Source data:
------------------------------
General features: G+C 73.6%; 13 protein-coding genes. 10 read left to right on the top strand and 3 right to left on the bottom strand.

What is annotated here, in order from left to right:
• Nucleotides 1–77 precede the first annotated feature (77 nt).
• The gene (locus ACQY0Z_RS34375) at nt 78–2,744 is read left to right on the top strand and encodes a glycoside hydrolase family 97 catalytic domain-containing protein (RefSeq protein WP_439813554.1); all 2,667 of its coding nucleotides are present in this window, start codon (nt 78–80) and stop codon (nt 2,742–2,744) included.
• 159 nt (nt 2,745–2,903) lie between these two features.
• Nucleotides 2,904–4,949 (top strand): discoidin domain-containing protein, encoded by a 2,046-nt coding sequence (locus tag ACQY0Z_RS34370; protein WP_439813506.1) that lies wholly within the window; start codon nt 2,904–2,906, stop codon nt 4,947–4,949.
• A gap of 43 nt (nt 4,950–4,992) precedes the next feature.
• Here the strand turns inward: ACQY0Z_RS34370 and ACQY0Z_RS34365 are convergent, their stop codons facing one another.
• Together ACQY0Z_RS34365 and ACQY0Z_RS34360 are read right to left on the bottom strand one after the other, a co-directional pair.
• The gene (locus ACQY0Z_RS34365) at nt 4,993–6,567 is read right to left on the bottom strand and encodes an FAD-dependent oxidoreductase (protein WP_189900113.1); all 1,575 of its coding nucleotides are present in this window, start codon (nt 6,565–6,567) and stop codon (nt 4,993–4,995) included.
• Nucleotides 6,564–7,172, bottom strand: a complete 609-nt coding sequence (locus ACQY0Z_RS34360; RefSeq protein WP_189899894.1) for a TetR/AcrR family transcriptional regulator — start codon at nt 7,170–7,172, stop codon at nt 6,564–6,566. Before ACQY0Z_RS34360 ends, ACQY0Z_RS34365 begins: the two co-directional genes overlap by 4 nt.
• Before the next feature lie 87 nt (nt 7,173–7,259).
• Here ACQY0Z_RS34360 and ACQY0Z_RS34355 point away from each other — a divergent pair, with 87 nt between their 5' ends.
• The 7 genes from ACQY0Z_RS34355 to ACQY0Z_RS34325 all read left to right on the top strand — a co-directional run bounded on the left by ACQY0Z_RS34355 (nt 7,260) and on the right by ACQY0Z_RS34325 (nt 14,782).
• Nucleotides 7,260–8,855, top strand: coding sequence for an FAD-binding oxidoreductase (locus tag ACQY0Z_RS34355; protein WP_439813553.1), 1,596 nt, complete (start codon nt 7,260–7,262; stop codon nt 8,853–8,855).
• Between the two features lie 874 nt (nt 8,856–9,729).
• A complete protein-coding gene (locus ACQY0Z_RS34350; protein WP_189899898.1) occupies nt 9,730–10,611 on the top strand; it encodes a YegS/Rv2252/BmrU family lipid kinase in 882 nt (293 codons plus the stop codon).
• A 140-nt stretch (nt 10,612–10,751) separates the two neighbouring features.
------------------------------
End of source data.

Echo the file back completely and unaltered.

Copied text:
General features: G+C 73.6%; 13 protein-coding genes. 10 read left to right on the top strand and 3 right to left on the bottom strand.

What is annotated here, in order from left to right:
• Nucleotides 1–77 precede the first annotated feature (77 nt).
• The gene (locus ACQY0Z_RS34375) at nt 78–2,744 is read left to right on the top strand and encodes a glycoside hydrolase family 97 catalytic domain-containing protein (RefSeq protein WP_439813554.1); all 2,667 of its coding nucleotides are present in this window, start codon (nt 78–80) and stop codon (nt 2,742–2,744) included.
• 159 nt (nt 2,745–2,903) lie between these two features.
• Nucleotides 2,904–4,949 (top strand): discoidin domain-containing protein, encoded by a 2,046-nt coding sequence (locus tag ACQY0Z_RS34370; protein WP_439813506.1) that lies wholly within the window; start codon nt 2,904–2,906, stop codon nt 4,947–4,949.
• A gap of 43 nt (nt 4,950–4,992) precedes the next feature.
• Here the strand turns inward: ACQY0Z_RS34370 and ACQY0Z_RS34365 are convergent, their stop codons facing one another.
• Together ACQY0Z_RS34365 and ACQY0Z_RS34360 are read right to left on the bottom strand one after the other, a co-directional pair.
• The gene (locus ACQY0Z_RS34365) at nt 4,993–6,567 is read right to left on the bottom strand and encodes an FAD-dependent oxidoreductase (protein WP_189900113.1); all 1,575 of its coding nucleotides are present in this window, start codon (nt 6,565–6,567) and stop codon (nt 4,993–4,995) included.
• Nucleotides 6,564–7,172, bottom strand: a complete 609-nt coding sequence (locus ACQY0Z_RS34360; RefSeq protein WP_189899894.1) for a TetR/AcrR family transcriptional regulator — start codon at nt 7,170–7,172, stop codon at nt 6,564–6,566. Before ACQY0Z_RS34360 ends, ACQY0Z_RS34365 begins: the two co-directional genes overlap by 4 nt.
• Before the next feature lie 87 nt (nt 7,173–7,259).
• Here ACQY0Z_RS34360 and ACQY0Z_RS34355 point away from each other — a divergent pair, with 87 nt between their 5' ends.
• The 7 genes from ACQY0Z_RS34355 to ACQY0Z_RS34325 all read left to right on the top strand — a co-directional run bounded on the left by ACQY0Z_RS34355 (nt 7,260) and on the right by ACQY0Z_RS34325 (nt 14,782).
• Nucleotides 7,260–8,855, top strand: coding sequence for an FAD-binding oxidoreductase (locus tag ACQY0Z_RS34355; protein WP_439813553.1), 1,596 nt, complete (start codon nt 7,260–7,262; stop codon nt 8,853–8,855).
• Between the two features lie 874 nt (nt 8,856–9,729).
• A complete protein-coding gene (locus ACQY0Z_RS34350; protein WP_189899898.1) occupies nt 9,730–10,611 on the top strand; it encodes a YegS/Rv2252/BmrU family lipid kinase in 882 nt (293 codons plus the stop codon).
• A 140-nt stretch (nt 10,612–10,751) separates the two neighbouring features.